Running Debian without Unity on a machine that is 64 bit capable!

Sorry Bryan,

I can show you plenty of hardware that is perfectly 64 bit capable but probably never will run Ubuntu and/or Unity.

First, what is 64 bit for you? Looking at and getting images from there, one gets the impression, that 64 bit is amd64 (also called x86_64). If one digs deeper to, one will find non-Intel images too: PowerPC and amrhf. As the PowerPC images are said to boot on G3 and G4 PowerPCs, these are 32 bit. Armhf is 32 bit too (arm64/aarch64 support in Linux is just evolving). So yes, if 64 bit means amd64, I do have hardware that can run Unity.

But you asked if I have hardware that is 64 bit capable and can run Ubuntu/Unity, so may I apply my definiton of 64 bit here? I have an old Sun Netra T1-200 (500MHz UltraSPARC IIe) running Debian's sparc port, which has a 64 bit kernel and 32 bit userland. Unity? No wai.

I do not own any ia64 or s390/s390x machines, but I am sure people do. And guess what, no Unity there either :)

Sorry for ranting like this, but 64 bit really just means that the CPU can handle 64 bit big addresses etc. End even then, it not always will do so ;)


Bryan Quigley wrote on 2013-06-19 18:26:

Yes for the purposes of my little study 64 bit means AMD64/X86_64.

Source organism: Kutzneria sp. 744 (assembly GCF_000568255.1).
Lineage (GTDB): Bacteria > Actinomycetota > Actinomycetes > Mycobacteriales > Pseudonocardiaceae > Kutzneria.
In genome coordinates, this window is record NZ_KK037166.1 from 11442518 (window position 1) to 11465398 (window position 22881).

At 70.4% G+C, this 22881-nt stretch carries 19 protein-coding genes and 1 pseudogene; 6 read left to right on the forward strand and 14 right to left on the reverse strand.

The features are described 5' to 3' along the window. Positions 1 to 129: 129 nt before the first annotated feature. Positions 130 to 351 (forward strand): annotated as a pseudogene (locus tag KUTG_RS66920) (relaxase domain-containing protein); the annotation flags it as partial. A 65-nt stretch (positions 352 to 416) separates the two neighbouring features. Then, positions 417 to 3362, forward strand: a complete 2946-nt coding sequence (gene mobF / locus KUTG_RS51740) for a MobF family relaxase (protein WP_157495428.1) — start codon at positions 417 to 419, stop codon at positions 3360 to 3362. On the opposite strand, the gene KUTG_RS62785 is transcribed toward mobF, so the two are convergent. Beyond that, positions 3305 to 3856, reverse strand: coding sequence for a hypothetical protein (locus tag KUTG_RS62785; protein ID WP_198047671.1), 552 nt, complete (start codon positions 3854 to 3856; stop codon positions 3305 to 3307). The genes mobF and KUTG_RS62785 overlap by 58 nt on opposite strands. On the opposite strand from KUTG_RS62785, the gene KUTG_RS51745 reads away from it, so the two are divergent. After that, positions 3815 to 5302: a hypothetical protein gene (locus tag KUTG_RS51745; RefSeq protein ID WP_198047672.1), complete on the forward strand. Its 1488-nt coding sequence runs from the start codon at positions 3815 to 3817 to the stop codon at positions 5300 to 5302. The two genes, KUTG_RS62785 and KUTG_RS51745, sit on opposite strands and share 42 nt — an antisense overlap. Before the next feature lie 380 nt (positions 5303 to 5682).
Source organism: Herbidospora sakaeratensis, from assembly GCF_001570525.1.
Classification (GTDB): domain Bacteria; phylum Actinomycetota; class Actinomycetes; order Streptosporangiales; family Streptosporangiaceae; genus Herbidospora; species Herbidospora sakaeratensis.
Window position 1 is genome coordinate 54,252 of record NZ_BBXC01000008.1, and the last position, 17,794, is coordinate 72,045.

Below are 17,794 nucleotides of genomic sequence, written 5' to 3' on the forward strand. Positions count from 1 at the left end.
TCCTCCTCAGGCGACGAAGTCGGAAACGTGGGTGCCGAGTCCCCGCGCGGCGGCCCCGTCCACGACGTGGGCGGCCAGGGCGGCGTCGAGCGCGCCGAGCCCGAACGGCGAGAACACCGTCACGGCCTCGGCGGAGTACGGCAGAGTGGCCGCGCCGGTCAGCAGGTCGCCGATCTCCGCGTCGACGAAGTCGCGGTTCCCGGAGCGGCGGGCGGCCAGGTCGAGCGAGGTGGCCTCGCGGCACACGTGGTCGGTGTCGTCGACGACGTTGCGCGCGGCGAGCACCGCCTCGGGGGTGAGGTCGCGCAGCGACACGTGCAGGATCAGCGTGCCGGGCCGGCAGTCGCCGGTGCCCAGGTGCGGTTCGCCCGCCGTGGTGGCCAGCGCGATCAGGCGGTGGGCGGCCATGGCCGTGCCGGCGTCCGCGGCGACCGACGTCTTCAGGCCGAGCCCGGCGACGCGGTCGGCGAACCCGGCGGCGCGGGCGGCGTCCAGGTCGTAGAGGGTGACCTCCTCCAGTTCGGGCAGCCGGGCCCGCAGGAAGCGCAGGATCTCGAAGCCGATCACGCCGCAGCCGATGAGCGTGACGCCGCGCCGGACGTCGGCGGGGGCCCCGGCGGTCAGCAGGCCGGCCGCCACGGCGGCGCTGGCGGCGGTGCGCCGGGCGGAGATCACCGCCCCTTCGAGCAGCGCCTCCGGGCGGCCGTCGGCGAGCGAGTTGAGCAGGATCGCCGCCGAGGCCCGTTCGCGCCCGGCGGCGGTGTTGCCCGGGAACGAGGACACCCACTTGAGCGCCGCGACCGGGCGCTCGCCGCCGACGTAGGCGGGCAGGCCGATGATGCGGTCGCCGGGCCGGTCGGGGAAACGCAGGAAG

I didn’t even think about other archs for this study, because as you mentioned they aren’t likely to run Ubuntu/Unity anyway. (Aside from Arm64, but AFAIK there isn’t any real hardware for that yet).

The point of the survey was to get some data to see about Ubuntu changing the default image on the website from 32 bit (x86) to 64 bit (x86_64). The main Ubuntu website does’t easily offer anything except for those two.

Anyway.. I think you know what I was getting at.. but I totally understand your rant on it. x86 isn’t the only arch in existance.

Other note: I tried posting here first, but comments are broken:

evgeni wrote on 2013-06-19 20:00:

Who/whatever that freeserver stuff is, it’s not me. They seem to copy lots of planets there.

For the survey: as Ubuntu x86 does not boot on non-PAE hardware anyways, there is no gain in having x86 at all, that is correct.

Send your comments to and I will publish them here (if you want).